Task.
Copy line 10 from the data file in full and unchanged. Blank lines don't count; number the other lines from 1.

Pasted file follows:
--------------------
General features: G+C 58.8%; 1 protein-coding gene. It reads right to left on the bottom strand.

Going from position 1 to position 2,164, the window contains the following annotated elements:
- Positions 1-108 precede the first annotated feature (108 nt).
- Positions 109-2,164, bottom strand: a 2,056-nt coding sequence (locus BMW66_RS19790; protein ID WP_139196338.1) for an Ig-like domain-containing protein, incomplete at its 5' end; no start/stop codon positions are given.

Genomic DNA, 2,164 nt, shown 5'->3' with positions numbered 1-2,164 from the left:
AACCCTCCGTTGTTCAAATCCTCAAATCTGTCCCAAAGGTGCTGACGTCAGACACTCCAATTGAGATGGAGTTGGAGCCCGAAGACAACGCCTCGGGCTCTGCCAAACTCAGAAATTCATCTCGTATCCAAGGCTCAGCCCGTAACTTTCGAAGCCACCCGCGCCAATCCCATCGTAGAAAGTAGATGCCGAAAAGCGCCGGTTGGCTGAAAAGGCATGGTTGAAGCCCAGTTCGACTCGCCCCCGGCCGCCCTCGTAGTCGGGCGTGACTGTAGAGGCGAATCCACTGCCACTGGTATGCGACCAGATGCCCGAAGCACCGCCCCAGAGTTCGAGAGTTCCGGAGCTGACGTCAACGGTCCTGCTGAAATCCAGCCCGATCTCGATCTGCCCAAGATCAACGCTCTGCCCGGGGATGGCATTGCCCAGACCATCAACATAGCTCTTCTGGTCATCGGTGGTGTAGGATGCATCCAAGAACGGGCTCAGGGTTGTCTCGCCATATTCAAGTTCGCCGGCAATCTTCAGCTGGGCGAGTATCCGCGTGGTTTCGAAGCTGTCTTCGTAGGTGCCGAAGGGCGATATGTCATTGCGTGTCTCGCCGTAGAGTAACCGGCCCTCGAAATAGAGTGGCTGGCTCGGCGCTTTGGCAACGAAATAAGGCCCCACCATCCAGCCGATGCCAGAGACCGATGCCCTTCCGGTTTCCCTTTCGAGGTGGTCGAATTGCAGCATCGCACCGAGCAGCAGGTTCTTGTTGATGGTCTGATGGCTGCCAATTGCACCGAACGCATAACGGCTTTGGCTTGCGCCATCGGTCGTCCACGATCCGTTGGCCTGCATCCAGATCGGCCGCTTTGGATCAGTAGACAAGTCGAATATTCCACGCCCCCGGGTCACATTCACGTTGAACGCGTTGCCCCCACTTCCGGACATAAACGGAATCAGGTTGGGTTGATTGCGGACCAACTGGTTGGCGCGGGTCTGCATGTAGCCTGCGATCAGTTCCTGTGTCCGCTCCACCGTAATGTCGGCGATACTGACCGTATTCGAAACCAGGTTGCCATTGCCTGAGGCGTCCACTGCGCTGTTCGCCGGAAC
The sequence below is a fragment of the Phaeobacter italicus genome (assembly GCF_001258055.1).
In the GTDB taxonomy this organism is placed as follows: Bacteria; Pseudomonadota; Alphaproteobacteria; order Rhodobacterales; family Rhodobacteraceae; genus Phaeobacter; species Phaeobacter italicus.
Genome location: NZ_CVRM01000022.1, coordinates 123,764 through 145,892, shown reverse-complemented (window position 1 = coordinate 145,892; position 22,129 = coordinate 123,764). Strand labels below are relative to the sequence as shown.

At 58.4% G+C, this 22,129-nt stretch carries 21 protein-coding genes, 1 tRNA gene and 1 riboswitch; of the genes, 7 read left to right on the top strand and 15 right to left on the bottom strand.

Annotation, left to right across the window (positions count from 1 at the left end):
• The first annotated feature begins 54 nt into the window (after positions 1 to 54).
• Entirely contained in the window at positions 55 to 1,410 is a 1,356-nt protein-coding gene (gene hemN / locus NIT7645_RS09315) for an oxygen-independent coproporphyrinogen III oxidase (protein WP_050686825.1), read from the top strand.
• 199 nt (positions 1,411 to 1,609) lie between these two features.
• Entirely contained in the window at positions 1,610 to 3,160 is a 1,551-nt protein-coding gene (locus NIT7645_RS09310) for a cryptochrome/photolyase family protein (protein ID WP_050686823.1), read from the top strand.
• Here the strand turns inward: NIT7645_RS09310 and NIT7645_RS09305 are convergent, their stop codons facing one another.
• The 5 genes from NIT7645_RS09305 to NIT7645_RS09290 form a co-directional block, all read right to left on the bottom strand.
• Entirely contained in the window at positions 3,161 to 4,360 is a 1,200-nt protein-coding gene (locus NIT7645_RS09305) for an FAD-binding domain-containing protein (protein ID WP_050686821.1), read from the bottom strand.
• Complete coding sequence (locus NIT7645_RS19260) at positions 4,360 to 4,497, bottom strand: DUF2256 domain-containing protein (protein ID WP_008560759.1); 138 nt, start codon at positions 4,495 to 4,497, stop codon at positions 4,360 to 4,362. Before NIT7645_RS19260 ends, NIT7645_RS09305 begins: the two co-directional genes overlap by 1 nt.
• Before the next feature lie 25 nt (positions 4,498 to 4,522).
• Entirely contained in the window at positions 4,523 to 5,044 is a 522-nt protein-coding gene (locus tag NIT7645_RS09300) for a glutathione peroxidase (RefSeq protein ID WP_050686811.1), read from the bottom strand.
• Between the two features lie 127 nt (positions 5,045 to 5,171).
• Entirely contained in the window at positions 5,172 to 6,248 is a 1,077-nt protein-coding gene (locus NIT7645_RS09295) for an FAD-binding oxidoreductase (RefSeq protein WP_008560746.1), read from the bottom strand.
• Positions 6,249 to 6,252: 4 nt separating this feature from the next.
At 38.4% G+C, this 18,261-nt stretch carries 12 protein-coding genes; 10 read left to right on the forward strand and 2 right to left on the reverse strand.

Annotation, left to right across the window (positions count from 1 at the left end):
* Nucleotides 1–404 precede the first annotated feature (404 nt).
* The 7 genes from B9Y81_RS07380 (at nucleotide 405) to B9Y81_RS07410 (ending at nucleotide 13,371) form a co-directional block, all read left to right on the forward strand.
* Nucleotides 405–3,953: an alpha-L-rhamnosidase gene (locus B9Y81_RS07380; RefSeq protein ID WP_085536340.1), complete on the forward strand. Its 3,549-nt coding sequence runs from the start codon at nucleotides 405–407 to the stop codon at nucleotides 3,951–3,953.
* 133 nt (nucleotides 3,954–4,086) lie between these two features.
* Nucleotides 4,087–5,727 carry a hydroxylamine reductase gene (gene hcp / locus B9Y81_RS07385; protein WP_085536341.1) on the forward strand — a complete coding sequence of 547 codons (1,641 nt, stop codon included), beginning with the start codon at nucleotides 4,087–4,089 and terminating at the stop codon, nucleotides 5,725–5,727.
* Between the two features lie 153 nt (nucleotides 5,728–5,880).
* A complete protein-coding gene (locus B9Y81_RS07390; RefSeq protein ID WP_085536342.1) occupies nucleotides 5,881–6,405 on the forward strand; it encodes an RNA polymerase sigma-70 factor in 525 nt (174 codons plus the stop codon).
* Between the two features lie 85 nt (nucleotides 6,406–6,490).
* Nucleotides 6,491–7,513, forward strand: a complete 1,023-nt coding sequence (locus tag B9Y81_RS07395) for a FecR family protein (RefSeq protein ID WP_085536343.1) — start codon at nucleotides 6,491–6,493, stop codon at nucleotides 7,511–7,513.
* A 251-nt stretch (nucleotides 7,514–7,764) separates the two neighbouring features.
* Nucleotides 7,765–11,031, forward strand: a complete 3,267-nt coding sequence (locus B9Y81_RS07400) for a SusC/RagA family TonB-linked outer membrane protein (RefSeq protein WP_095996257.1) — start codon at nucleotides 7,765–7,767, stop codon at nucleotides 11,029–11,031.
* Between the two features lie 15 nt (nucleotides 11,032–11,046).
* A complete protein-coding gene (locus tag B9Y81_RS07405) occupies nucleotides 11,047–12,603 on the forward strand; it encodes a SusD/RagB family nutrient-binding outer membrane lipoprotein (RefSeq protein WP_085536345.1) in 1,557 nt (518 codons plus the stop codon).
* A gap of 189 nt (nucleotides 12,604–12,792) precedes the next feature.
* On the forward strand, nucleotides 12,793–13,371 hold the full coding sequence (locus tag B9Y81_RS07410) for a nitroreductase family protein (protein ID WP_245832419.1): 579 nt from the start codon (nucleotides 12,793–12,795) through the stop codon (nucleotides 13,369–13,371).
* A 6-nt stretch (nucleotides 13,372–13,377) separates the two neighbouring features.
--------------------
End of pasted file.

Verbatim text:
At 58.4% G+C, this 22,129-nt stretch carries 21 protein-coding genes, 1 tRNA gene and 1 riboswitch; of the genes, 7 read left to right on the top strand and 15 right to left on the bottom strand.